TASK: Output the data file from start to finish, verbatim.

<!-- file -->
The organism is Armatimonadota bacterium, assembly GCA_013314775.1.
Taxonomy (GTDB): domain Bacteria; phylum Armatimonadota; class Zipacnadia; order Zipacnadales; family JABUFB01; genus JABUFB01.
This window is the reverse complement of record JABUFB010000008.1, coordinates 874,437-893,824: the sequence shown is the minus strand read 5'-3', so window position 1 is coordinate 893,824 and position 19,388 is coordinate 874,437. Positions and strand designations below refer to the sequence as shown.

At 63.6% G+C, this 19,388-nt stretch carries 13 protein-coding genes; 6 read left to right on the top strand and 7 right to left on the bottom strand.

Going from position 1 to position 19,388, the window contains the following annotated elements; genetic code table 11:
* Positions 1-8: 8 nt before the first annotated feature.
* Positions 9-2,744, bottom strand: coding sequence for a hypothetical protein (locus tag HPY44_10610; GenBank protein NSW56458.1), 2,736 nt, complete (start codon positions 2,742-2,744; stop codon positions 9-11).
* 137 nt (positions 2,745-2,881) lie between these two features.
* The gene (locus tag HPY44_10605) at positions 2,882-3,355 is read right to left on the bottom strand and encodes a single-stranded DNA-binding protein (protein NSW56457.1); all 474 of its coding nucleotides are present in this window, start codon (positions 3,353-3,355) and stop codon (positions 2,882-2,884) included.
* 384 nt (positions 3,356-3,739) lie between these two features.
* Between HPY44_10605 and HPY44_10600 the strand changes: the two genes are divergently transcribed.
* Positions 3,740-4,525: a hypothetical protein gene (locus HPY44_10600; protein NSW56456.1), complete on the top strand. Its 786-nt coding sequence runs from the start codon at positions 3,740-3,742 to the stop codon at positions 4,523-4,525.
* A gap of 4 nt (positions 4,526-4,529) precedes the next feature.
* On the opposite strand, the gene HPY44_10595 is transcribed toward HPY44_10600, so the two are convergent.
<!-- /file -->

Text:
The organism is Armatimonadota bacterium, assembly GCA_013314775.1.
Taxonomy (GTDB): domain Bacteria; phylum Armatimonadota; class Zipacnadia; order Zipacnadales; family JABUFB01; genus JABUFB01.
This window is the reverse complement of record JABUFB010000008.1, coordinates 874,437-893,824: the sequence shown is the minus strand read 5'-3', so window position 1 is coordinate 893,824 and position 19,388 is coordinate 874,437. Positions and strand designations below refer to the sequence as shown.

At 63.6% G+C, this 19,388-nt stretch carries 13 protein-coding genes; 6 read left to right on the top strand and 7 right to left on the bottom strand.

Going from position 1 to position 19,388, the window contains the following annotated elements; genetic code table 11:
* Positions 1-8: 8 nt before the first annotated feature.
* Positions 9-2,744, bottom strand: coding sequence for a hypothetical protein (locus tag HPY44_10610; GenBank protein NSW56458.1), 2,736 nt, complete (start codon positions 2,742-2,744; stop codon positions 9-11).
* 137 nt (positions 2,745-2,881) lie between these two features.
* The gene (locus tag HPY44_10605) at positions 2,882-3,355 is read right to left on the bottom strand and encodes a single-stranded DNA-binding protein (protein NSW56457.1); all 474 of its coding nucleotides are present in this window, start codon (positions 3,353-3,355) and stop codon (positions 2,882-2,884) included.
* 384 nt (positions 3,356-3,739) lie between these two features.
* Between HPY44_10605 and HPY44_10600 the strand changes: the two genes are divergently transcribed.
* Positions 3,740-4,525: a hypothetical protein gene (locus HPY44_10600; protein NSW56456.1), complete on the top strand. Its 786-nt coding sequence runs from the start codon at positions 3,740-3,742 to the stop codon at positions 4,523-4,525.
* A gap of 4 nt (positions 4,526-4,529) precedes the next feature.
* On the opposite strand, the gene HPY44_10595 is transcribed toward HPY44_10600, so the two are convergent.